Alife Virtual Metaverse social network Linden Scripting Language

Step into the Metaverse with Alife Virtual and experience the an social network universe like never before. The Linden Scripting Language (LSL) is a programming language used for scripting the behavior of objects within Alife Virtual and Second Life, the most expansive online virtual worlds metaverse games. Designed by Linden Lab, LSL allows users, from hobbyists to professionals, to add interactivity and dynamic behavior to their creations, making the virtual experience more immersive and engaging.

Why Learn LSL?

Learning LSL opens up a world of creativity and opportunity within Alife Virtual and Second Life. With LSL, you can create:

Interactive Objects: Make objects that users can interact with in various ways.

Games: Design your own games to be played within world.

Simulations: Create simulations for educational or entertainment purposes.

Automations: Automate tasks and processes within your virtual space.

Installations: Build dynamic art installations that respond to user input.

Getting Started with LSL

To begin scripting in LSL, you'll need a basic understanding of programming concepts. However, LSL is relatively easy to learn, especially for those with some programming experience. Here's how to get started:

Log in to Alife Virtual and get a cheap land (starting at 1 C$) where you can create objects.

Create a new object by right-clicking on the ground and selecting Create.

Right-click the object and select Edit, then go to the Content tab.

Click New Script to add a new script to the object. This will open the LSL editor.

You can now start scripting! A simple script to make your object say "Hello, World!" when touched would look like this:

touch_start(integer total_number)
llSay(0, "Hello, World!");

Save your script and close the editor. Your object is now ready to respond to touch events!

The code above contains 1 state, 2 events, and 2 functions. Any line starting with two forward slashes // is a comment. It will not run and is used to help you document your code. Let's look at them individually.


A state is a set of instructions that define the behavior of an object. In the example above, the state is default. The default state is the initial state of an object when the script is first run. Any script must have at least one default state, and it can have multiple states to handle different behaviors.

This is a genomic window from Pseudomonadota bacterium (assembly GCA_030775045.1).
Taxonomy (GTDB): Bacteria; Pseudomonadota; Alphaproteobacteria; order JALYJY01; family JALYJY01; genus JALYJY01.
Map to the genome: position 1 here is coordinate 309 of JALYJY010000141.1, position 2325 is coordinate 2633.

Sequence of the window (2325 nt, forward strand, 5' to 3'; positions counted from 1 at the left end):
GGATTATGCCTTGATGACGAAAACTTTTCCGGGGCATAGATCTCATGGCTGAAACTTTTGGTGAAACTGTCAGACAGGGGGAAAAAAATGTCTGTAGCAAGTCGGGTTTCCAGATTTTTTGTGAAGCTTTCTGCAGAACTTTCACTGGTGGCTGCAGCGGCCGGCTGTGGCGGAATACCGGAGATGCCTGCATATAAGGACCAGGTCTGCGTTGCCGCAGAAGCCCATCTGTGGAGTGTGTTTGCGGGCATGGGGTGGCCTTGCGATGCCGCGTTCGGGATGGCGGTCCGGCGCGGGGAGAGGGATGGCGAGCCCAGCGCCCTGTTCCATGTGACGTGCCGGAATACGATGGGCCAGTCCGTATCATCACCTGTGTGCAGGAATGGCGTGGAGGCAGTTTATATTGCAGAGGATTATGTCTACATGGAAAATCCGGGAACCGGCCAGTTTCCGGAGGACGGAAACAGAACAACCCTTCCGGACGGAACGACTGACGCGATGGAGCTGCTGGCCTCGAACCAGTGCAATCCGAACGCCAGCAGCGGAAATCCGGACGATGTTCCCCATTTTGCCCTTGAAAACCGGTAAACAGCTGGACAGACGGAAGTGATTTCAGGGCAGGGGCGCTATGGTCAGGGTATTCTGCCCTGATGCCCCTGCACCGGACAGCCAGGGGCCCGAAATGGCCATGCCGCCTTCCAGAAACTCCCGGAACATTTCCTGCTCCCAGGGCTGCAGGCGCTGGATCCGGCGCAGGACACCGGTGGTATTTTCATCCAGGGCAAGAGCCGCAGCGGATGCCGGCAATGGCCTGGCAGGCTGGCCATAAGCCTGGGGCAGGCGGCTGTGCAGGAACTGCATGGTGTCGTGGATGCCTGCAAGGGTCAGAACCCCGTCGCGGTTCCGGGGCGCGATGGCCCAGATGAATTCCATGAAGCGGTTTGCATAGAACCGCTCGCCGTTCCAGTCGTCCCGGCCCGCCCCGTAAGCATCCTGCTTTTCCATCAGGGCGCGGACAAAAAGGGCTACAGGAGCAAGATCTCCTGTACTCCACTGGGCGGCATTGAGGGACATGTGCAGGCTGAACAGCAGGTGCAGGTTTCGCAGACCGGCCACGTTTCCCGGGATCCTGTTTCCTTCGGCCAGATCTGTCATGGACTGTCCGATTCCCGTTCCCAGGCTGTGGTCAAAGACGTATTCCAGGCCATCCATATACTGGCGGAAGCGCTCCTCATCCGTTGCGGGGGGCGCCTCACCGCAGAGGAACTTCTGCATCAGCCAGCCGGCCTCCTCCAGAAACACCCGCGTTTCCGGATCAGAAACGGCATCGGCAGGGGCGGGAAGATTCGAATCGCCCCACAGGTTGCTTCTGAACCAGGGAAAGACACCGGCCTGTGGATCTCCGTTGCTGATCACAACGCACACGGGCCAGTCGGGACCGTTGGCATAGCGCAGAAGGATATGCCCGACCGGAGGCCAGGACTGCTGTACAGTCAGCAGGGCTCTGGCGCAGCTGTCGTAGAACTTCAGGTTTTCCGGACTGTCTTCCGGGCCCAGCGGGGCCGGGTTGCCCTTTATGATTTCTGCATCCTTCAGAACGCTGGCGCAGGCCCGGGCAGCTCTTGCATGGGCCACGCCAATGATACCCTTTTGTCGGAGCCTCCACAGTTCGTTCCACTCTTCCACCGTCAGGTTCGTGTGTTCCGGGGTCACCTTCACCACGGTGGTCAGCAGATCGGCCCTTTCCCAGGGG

default //default state is mandatory { state_entry() // runs each time the state is entered { llSay(0, "turning on!"); //object speaks! llSetColor(<1.0, 1.0, 1.0>, ALL_SIDES); // sets no tint (white) // note the semicolons at the end of each instruction // (do not put them at the end of "if" statements) } // Note: for technical reasons discussed elsewhere, we use a touch_end event rather than touch_start when state changes are involved touch_end(integer total_number) // another event with only one function inside { state off; // sets the script to a new "state" and starts running "state off" } } // this curly bracket ends the body of the default state. state off // a second state besides "default" { state_entry() // this is run as soon as the state is entered { llSay(0, "turning off!"); llSetColor(<0.0, 0.0, 0.0>, ALL_SIDES); // sets black tint } touch_end(integer total_number) { state default; } }

Events are actions that trigger specific behaviors in the script. In the example above, the events are touch_start. The touch_start event is triggered when the object is touched by an avatar. There are many other events in LSL that can be used to create interactive experiences.


Functions are predefined blocks of code that perform specific tasks. In the example above, the function is llSay. The llSay function is used to display a message in the chat window of the avatar who touched the object. LSL provides a wide range of functions that can be used to manipulate objects, interact with users, and more.

Advanced LSL Scripting

Once you're comfortable with the basics of LSL, you can start exploring more advanced scripting techniques to create complex and interactive experiences. Here are some advanced concepts you can learn: